When author Mary Albanese abruptly left her home in upstate New York and set out for Alaska, it was with a teaching job in mind. A bump in the road led her to study geology instead, where her fine art and earth science skills served her well drawing maps. But drawing those maps required surveying alarmingly rough and remote terrain, while living on canned beans and rice and carrying a shotgun to ward off bears.
In Midnight Sun, Arctic Moon, Albanese tells the story of her time in Alaska, which reads like a love letter to some of the most unforgiving landscape on earth. BookPage had a few questions about the view from so far above the “lower 48.”
Alaska seems so extreme in every way, it's bound to have made deep impressions on you. What were your most and least favorite things about life there?
I loved the extreme seasons. It served to enhance the grandeur of the already magnificent landscape.
This might sound nuts but I didn’t have any least favorite thing. I loved the challenge of the cold, and of the heavy-duty work. I might not want to do that now, but back in my 20s, it was all a marvelous adventure.
You seemed so eager and ready to hit the tundra; was there anything you were sorry to leave behind in New York?
“If you HAVE to do it, nothing’s going to stop you. Be safe, be smart, work hard, and GO."
I was far from my family who were all very dear to me. But through my letters and phone calls, I made sure I vicariously gave them the best of my Alaska experiences.
It was surprising to read that your decision to study geology instead of education essentially turned on the regretful sigh of a professor who hadn't been able to experience Alaska's great wild spaces. Have you always had such a finely tuned decision meter?
Not at all. I had three majors in college because I couldn’t decide between them. It gave me such a headache debating what I would do with my life. But at that moment, something just seemed to finally fall into place and I went with it. Once I did, I didn’t look back.
The geology fieldwork you did was so tied to details and potential danger. How did you manage to appreciate the scenery while trying not to die every day?
There wasn’t a lot of time to enjoy the scenery but at the same time, you couldn’t be out there and NOT see it.
Author Mary Albanese at a high campsite with snow-capped Mount McKinley in the background.
One of the funniest parts of the book is also by far the saddest: a three-month period where you took on every single job or opportunity offered, including black-belt-level karate and conducting an orchestra, only to realize it was an attempt to deal with grief at the loss of your daughter. Do you think that “extreme-ness” is part of why you thrived in Alaska?
Absolutely. I will admit that I am an “experience” junkie. I think it’s why I am suited to be a writer, and it’s also why my writing varies so much. I like each project to be different from the last one.
On the flip side of that, you describe many people who seem to thrive in Alaska's remote environment, then fall apart on return to the lower 48. You've moved several times now and are clearly succeeding. How did you balance that?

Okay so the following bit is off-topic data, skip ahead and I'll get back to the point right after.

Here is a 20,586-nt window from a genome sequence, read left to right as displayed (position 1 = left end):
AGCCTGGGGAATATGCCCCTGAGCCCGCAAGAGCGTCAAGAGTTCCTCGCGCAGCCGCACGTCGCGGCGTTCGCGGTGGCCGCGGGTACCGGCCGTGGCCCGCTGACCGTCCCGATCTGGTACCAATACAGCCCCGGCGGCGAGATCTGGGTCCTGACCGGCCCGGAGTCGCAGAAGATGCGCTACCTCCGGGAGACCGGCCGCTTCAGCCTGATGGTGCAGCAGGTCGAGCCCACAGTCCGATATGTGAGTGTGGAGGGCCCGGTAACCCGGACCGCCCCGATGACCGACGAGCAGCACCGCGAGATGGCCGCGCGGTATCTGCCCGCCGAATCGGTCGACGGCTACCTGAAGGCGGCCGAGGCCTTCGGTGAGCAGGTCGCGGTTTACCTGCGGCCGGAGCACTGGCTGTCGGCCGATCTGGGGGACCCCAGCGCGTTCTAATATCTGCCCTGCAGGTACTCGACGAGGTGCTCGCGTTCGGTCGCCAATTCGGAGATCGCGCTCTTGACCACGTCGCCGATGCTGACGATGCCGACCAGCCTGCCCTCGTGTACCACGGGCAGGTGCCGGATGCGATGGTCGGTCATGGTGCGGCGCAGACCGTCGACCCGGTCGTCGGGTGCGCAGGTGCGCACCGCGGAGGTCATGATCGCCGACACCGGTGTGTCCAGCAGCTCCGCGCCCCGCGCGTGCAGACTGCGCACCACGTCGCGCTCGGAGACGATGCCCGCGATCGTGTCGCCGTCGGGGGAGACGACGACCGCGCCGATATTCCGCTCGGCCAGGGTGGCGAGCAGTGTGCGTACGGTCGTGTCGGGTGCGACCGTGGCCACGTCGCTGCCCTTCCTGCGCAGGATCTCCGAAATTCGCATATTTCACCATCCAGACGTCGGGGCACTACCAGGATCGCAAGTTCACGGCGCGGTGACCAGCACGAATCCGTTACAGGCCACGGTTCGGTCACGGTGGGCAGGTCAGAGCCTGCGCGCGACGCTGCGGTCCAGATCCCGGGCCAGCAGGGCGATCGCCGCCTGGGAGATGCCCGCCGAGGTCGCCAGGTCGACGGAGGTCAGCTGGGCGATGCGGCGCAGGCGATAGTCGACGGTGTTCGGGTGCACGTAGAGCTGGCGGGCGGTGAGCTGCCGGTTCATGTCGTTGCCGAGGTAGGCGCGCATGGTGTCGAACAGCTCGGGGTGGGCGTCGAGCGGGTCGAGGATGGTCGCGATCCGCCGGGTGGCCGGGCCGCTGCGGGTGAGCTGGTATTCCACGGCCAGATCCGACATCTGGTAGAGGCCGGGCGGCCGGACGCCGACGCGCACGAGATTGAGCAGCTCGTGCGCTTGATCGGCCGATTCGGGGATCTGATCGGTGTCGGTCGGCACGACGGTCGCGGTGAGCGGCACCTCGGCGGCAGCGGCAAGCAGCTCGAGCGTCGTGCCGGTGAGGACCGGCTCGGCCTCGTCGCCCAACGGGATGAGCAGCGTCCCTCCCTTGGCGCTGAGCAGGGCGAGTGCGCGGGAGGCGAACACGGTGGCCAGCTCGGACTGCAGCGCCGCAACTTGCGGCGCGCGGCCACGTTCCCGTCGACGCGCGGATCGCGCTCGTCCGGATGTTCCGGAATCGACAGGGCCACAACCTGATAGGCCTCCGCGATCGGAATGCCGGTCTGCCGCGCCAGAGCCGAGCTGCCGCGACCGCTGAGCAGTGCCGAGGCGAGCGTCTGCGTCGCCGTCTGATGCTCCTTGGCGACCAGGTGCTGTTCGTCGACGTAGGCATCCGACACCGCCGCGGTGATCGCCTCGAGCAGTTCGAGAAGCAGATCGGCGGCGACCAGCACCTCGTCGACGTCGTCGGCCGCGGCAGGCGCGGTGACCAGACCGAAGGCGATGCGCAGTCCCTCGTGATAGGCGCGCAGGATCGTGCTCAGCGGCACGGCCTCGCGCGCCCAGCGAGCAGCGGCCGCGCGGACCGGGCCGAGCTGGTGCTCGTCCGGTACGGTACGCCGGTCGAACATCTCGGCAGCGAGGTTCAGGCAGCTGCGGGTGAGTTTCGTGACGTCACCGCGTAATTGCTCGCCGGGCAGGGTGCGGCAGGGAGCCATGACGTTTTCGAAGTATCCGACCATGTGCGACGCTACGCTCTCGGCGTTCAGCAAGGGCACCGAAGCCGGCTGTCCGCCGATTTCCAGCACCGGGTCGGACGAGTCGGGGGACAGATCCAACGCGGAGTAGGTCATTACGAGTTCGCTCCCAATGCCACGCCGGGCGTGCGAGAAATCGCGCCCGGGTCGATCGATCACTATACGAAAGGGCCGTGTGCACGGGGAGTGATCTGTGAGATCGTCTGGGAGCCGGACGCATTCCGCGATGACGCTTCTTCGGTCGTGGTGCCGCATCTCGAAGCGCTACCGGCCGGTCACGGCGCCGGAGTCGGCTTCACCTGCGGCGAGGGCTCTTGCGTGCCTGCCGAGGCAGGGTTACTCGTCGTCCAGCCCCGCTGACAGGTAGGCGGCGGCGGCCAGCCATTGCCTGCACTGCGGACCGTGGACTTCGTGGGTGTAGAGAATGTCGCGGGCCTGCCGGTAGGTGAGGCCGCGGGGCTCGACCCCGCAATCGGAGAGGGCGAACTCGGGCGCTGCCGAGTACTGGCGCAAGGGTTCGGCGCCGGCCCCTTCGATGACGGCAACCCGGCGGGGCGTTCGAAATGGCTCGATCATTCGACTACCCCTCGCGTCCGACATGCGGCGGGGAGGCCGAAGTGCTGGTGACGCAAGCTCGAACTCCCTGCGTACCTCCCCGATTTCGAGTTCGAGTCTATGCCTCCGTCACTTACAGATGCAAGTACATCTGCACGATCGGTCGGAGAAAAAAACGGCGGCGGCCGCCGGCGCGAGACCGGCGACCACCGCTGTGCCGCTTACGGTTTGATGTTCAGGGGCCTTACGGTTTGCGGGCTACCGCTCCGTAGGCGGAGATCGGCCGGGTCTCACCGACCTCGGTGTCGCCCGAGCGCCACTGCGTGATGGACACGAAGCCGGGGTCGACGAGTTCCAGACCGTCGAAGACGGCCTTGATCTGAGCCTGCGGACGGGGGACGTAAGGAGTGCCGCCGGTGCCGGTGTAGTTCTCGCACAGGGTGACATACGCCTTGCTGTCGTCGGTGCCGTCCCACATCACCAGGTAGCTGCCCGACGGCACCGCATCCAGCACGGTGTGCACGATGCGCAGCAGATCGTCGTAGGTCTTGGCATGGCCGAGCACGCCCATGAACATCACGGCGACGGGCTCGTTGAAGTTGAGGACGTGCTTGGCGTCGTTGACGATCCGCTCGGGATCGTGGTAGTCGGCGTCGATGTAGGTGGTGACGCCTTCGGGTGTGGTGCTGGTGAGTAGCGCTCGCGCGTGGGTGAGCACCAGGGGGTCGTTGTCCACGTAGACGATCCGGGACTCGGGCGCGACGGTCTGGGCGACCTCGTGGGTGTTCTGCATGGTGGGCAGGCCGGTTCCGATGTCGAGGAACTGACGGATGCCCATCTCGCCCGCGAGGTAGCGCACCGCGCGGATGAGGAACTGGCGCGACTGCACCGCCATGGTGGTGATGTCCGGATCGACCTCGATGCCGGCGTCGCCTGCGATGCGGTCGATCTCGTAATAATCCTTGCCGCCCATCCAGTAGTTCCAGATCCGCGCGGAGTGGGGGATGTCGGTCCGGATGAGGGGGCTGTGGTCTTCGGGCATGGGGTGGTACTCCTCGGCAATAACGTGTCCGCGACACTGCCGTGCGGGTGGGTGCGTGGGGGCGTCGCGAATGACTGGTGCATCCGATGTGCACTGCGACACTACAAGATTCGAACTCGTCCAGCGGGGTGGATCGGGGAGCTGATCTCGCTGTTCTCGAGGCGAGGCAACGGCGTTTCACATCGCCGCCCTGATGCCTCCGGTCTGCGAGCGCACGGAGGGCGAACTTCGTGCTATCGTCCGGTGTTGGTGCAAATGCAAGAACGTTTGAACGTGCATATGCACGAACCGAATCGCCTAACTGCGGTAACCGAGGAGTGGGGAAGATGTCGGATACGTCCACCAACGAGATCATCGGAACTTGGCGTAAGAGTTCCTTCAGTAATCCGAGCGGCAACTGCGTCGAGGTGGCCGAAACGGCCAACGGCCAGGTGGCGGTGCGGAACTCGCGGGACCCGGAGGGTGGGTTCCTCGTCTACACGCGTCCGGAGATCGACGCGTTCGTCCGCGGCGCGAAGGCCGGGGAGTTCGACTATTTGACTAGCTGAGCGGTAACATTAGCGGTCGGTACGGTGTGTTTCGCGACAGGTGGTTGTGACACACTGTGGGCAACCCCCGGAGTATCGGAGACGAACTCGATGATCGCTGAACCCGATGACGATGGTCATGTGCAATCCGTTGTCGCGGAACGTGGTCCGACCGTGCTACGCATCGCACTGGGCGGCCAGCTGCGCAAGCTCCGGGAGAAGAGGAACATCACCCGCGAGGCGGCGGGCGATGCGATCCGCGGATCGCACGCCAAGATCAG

After leaving Fairbanks, I had a pretty rough seven years living in Washington State. I felt that part of my soul was missing. Then we got to move back to Alaska. It was wonderful not only to be back, but to realize that Alaska was such a part of me that I carried it inside me. From then on, I knew wherever I was, I could bring my internal “Alaska” with me.
You initially tried to get hired as a teacher in Alaska, which was suffering a shortage, but couldn't land a job. Do you ever imagine what your life would have been like if that first choice had come through?
Before I got to Alaska, I had epic scenarios for my entire life all planned out. But once I made the move to geology, I never looked back. For one thing, I was so busy getting through it all that I didn’t have time to consider alternative lifestyles.
An antler-bedecked bus dubbed the Tundrasaurus carried Albanese and other geologists on an Arctic field trip.
My favorite story in the book is one where you're working with Dr. Thomas Smith in an area that has already been mapped. He disputes your charted finding of chert nodules in metamorphic terrain based on an older, partial map, until you pull one out of your vest and hand it to him, disproving the old map. This couldn't have been the only time something similar happened, and your grace and composure were admirable. Did you ever want to just conk someone with a rock hammer?
Grace and composure? I was terrified of Dr. Smith that first day and it was pure luck that I happened to have one of those chert nodules in my pocket. If I hadn’t, who knows? He might still think I was a dunce.
I really didn’t like it when some guy questioned my ability just because I was female. That really made me see red. I tried to handle the situation with tact and self-control but it didn’t always work.
It seems like among your siblings, the men stay closer to home while the women are rovers. Is that pattern playing out in each of your own families?
My goodness, now that you mention it, yes! My daughters are off in the world, while my nephews are home-bodies. Hmmmm.
Your story takes place in the 1970s and early '80s, and you've had the opportunity to teach geoscience since then. Do you think girls are joining the field more readily, or does more need to be done?
As long as women are more likely to be the primary care-tenders of their children, field jobs will be harder for women to pursue.
What advice would you give to a young person making a new start as bold as the one you did?
If you HAVE to do it, nothing’s going to stop you. Be safe, be smart, work hard, and GO.
Finally, it's always a pleasure for me to learn a new word, even if the meaning is appalling. So thank you, and eeeeew, for "horsicles."
We can all thank my dog-mushing pal Shirley for that one.